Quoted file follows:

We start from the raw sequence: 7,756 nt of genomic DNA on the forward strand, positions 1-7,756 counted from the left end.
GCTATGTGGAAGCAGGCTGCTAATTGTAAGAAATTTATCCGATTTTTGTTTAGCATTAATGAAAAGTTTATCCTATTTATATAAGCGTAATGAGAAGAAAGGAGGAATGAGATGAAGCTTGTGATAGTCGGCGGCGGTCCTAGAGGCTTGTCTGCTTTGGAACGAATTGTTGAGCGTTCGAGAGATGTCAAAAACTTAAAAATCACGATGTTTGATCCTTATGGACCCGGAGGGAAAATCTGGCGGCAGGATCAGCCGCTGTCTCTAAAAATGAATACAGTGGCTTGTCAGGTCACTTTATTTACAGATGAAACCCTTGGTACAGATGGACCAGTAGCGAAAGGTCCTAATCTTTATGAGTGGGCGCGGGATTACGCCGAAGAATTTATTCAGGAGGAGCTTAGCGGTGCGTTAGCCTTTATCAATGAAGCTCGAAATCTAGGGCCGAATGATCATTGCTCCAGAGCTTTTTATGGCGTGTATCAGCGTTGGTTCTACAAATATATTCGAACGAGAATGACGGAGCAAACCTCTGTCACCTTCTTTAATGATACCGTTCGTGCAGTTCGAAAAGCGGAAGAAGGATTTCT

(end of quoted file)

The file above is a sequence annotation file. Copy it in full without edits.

We start from the raw sequence: 7,756 nt of genomic DNA on the forward strand, positions 1-7,756 counted from the left end.
GCTATGTGGAAGCAGGCTGCTAATTGTAAGAAATTTATCCGATTTTTGTTTAGCATTAATGAAAAGTTTATCCTATTTATATAAGCGTAATGAGAAGAAAGGAGGAATGAGATGAAGCTTGTGATAGTCGGCGGCGGTCCTAGAGGCTTGTCTGCTTTGGAACGAATTGTTGAGCGTTCGAGAGATGTCAAAAACTTAAAAATCACGATGTTTGATCCTTATGGACCCGGAGGGAAAATCTGGCGGCAGGATCAGCCGCTGTCTCTAAAAATGAATACAGTGGCTTGTCAGGTCACTTTATTTACAGATGAAACCCTTGGTACAGATGGACCAGTAGCGAAAGGTCCTAATCTTTATGAGTGGGCGCGGGATTACGCCGAAGAATTTATTCAGGAGGAGCTTAGCGGTGCGTTAGCCTTTATCAATGAAGCTCGAAATCTAGGGCCGAATGATCATTGCTCCAGAGCTTTTTATGGCGTGTATCAGCGTTGGTTCTACAAATATATTCGAACGAGAATGACGGAGCAAACCTCTGTCACCTTCTTTAATGATACCGTTCGTGCAGTTCGAAAAGCGGAAGAAGGATTTCT